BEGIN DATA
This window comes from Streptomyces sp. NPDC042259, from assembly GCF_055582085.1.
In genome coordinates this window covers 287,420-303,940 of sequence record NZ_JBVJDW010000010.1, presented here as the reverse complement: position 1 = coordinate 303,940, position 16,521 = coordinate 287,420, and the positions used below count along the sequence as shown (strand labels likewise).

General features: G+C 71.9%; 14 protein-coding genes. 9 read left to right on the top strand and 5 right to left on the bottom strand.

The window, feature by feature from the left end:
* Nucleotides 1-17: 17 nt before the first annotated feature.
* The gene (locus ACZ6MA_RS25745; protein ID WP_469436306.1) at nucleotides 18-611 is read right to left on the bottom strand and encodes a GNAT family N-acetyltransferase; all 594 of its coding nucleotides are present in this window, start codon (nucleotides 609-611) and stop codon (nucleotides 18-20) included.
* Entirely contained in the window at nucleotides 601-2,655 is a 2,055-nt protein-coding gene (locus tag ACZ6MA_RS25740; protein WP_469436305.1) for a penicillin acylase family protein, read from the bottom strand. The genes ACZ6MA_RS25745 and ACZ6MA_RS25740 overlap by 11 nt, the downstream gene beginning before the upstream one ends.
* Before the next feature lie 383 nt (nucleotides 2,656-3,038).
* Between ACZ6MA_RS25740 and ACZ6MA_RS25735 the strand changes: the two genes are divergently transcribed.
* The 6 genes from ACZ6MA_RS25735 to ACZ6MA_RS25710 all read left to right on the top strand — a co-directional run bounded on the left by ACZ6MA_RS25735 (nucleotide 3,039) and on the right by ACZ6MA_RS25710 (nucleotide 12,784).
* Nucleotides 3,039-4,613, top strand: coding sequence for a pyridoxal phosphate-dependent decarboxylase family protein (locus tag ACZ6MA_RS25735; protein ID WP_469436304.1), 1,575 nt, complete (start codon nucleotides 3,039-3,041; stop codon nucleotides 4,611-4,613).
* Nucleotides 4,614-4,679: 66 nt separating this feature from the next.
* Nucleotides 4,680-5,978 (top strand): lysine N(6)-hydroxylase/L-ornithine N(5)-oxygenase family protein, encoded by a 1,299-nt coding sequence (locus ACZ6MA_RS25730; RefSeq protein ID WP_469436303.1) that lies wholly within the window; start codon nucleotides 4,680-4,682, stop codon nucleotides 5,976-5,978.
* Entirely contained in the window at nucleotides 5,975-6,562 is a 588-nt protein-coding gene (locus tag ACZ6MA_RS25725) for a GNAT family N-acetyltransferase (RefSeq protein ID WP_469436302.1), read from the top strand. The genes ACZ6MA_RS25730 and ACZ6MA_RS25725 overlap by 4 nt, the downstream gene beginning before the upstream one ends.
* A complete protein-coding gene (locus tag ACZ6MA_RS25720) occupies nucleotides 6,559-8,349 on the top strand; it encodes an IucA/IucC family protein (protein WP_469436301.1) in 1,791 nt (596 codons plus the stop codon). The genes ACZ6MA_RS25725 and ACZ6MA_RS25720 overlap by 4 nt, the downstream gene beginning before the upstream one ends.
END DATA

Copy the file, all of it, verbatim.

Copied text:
This window comes from Streptomyces sp. NPDC042259, from assembly GCF_055582085.1.
In genome coordinates this window covers 287,420-303,940 of sequence record NZ_JBVJDW010000010.1, presented here as the reverse complement: position 1 = coordinate 303,940, position 16,521 = coordinate 287,420, and the positions used below count along the sequence as shown (strand labels likewise).

General features: G+C 71.9%; 14 protein-coding genes. 9 read left to right on the top strand and 5 right to left on the bottom strand.

The window, feature by feature from the left end:
* Nucleotides 1-17: 17 nt before the first annotated feature.
* The gene (locus ACZ6MA_RS25745; protein ID WP_469436306.1) at nucleotides 18-611 is read right to left on the bottom strand and encodes a GNAT family N-acetyltransferase; all 594 of its coding nucleotides are present in this window, start codon (nucleotides 609-611) and stop codon (nucleotides 18-20) included.
* Entirely contained in the window at nucleotides 601-2,655 is a 2,055-nt protein-coding gene (locus tag ACZ6MA_RS25740; protein WP_469436305.1) for a penicillin acylase family protein, read from the bottom strand. The genes ACZ6MA_RS25745 and ACZ6MA_RS25740 overlap by 11 nt, the downstream gene beginning before the upstream one ends.
* Before the next feature lie 383 nt (nucleotides 2,656-3,038).
* Between ACZ6MA_RS25740 and ACZ6MA_RS25735 the strand changes: the two genes are divergently transcribed.
* The 6 genes from ACZ6MA_RS25735 to ACZ6MA_RS25710 all read left to right on the top strand — a co-directional run bounded on the left by ACZ6MA_RS25735 (nucleotide 3,039) and on the right by ACZ6MA_RS25710 (nucleotide 12,784).
* Nucleotides 3,039-4,613, top strand: coding sequence for a pyridoxal phosphate-dependent decarboxylase family protein (locus tag ACZ6MA_RS25735; protein ID WP_469436304.1), 1,575 nt, complete (start codon nucleotides 3,039-3,041; stop codon nucleotides 4,611-4,613).
* Nucleotides 4,614-4,679: 66 nt separating this feature from the next.
* Nucleotides 4,680-5,978 (top strand): lysine N(6)-hydroxylase/L-ornithine N(5)-oxygenase family protein, encoded by a 1,299-nt coding sequence (locus ACZ6MA_RS25730; RefSeq protein ID WP_469436303.1) that lies wholly within the window; start codon nucleotides 4,680-4,682, stop codon nucleotides 5,976-5,978.
* Entirely contained in the window at nucleotides 5,975-6,562 is a 588-nt protein-coding gene (locus tag ACZ6MA_RS25725) for a GNAT family N-acetyltransferase (RefSeq protein ID WP_469436302.1), read from the top strand. The genes ACZ6MA_RS25730 and ACZ6MA_RS25725 overlap by 4 nt, the downstream gene beginning before the upstream one ends.
* A complete protein-coding gene (locus tag ACZ6MA_RS25720) occupies nucleotides 6,559-8,349 on the top strand; it encodes an IucA/IucC family protein (protein WP_469436301.1) in 1,791 nt (596 codons plus the stop codon). The genes ACZ6MA_RS25725 and ACZ6MA_RS25720 overlap by 4 nt, the downstream gene beginning before the upstream one ends.